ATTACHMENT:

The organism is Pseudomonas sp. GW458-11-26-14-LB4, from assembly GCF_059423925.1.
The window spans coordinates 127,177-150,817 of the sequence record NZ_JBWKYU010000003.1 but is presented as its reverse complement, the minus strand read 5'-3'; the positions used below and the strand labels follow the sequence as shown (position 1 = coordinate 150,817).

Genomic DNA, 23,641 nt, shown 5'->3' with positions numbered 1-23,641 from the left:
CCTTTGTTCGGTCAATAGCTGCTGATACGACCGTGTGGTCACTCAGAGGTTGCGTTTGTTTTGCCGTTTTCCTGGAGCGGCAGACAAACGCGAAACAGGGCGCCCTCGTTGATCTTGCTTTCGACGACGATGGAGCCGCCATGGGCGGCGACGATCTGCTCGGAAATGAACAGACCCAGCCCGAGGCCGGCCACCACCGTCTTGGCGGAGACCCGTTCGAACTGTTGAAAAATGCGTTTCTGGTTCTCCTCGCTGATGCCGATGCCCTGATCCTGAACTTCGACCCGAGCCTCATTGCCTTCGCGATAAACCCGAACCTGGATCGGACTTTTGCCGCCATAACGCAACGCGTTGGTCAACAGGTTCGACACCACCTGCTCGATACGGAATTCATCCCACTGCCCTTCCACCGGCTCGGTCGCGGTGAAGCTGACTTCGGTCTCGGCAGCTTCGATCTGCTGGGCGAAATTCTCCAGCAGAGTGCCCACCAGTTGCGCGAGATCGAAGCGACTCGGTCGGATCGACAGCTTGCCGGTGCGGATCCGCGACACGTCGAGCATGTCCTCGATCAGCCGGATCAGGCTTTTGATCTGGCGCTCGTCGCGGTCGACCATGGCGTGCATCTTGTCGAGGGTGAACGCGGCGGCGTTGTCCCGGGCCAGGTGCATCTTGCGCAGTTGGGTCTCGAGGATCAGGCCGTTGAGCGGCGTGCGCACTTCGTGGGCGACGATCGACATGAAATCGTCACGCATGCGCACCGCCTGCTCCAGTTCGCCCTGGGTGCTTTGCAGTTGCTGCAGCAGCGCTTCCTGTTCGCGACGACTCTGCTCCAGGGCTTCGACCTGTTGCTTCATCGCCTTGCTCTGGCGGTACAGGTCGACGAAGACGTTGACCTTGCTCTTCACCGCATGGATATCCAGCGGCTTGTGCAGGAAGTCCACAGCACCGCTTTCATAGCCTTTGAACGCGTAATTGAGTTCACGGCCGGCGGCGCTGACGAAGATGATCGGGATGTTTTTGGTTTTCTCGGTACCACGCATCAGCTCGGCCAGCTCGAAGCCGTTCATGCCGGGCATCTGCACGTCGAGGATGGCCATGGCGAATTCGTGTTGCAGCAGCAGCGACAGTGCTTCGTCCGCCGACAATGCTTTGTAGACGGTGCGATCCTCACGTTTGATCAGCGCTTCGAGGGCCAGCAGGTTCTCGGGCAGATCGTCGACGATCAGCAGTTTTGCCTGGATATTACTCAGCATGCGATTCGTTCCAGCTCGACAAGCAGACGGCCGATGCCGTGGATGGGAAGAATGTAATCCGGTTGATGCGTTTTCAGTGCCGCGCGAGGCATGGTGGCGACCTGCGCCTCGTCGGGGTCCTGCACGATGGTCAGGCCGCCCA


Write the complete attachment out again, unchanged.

The organism is Pseudomonas sp. GW458-11-26-14-LB4, from assembly GCF_059423925.1.
The window spans coordinates 127,177-150,817 of the sequence record NZ_JBWKYU010000003.1 but is presented as its reverse complement, the minus strand read 5'-3'; the positions used below and the strand labels follow the sequence as shown (position 1 = coordinate 150,817).

Genomic DNA, 23,641 nt, shown 5'->3' with positions numbered 1-23,641 from the left:
CCTTTGTTCGGTCAATAGCTGCTGATACGACCGTGTGGTCACTCAGAGGTTGCGTTTGTTTTGCCGTTTTCCTGGAGCGGCAGACAAACGCGAAACAGGGCGCCCTCGTTGATCTTGCTTTCGACGACGATGGAGCCGCCATGGGCGGCGACGATCTGCTCGGAAATGAACAGACCCAGCCCGAGGCCGGCCACCACCGTCTTGGCGGAGACCCGTTCGAACTGTTGAAAAATGCGTTTCTGGTTCTCCTCGCTGATGCCGATGCCCTGATCCTGAACTTCGACCCGAGCCTCATTGCCTTCGCGATAAACCCGAACCTGGATCGGACTTTTGCCGCCATAACGCAACGCGTTGGTCAACAGGTTCGACACCACCTGCTCGATACGGAATTCATCCCACTGCCCTTCCACCGGCTCGGTCGCGGTGAAGCTGACTTCGGTCTCGGCAGCTTCGATCTGCTGGGCGAAATTCTCCAGCAGAGTGCCCACCAGTTGCGCGAGATCGAAGCGACTCGGTCGGATCGACAGCTTGCCGGTGCGGATCCGCGACACGTCGAGCATGTCCTCGATCAGCCGGATCAGGCTTTTGATCTGGCGCTCGTCGCGGTCGACCATGGCGTGCATCTTGTCGAGGGTGAACGCGGCGGCGTTGTCCCGGGCCAGGTGCATCTTGCGCAGTTGGGTCTCGAGGATCAGGCCGTTGAGCGGCGTGCGCACTTCGTGGGCGACGATCGACATGAAATCGTCACGCATGCGCACCGCCTGCTCCAGTTCGCCCTGGGTGCTTTGCAGTTGCTGCAGCAGCGCTTCCTGTTCGCGACGACTCTGCTCCAGGGCTTCGACCTGTTGCTTCATCGCCTTGCTCTGGCGGTACAGGTCGACGAAGACGTTGACCTTGCTCTTCACCGCATGGATATCCAGCGGCTTGTGCAGGAAGTCCACAGCACCGCTTTCATAGCCTTTGAACGCGTAATTGAGTTCACGGCCGGCGGCGCTGACGAAGATGATCGGGATGTTTTTGGTTTTCTCGGTACCACGCATCAGCTCGGCCAGCTCGAAGCCGTTCATGCCGGGCATCTGCACGTCGAGGATGGCCATGGCGAATTCGTGTTGCAGCAGCAGCGACAGTGCTTCGTCCGCCGACAATGCTTTGTAGACGGTGCGATCCTCACGTTTGATCAGCGCTTCGAGGGCCAGCAGGTTCTCGGGCAGATCGTCGACGATCAGCAGTTTTGCCTGGATATTACTCAGCATGCGATTCGTTCCAGCTCGACAAGCAGACGGCCGATGCCGTGGATGGGAAGAATGTAATCCGGTTGATGCGTTTTCAGTGCCGCGCGAGGCATGGTGGCGACCTGCGCCTCGTCGGGGTCCTGCACGATGGTCAGGCCGCCCA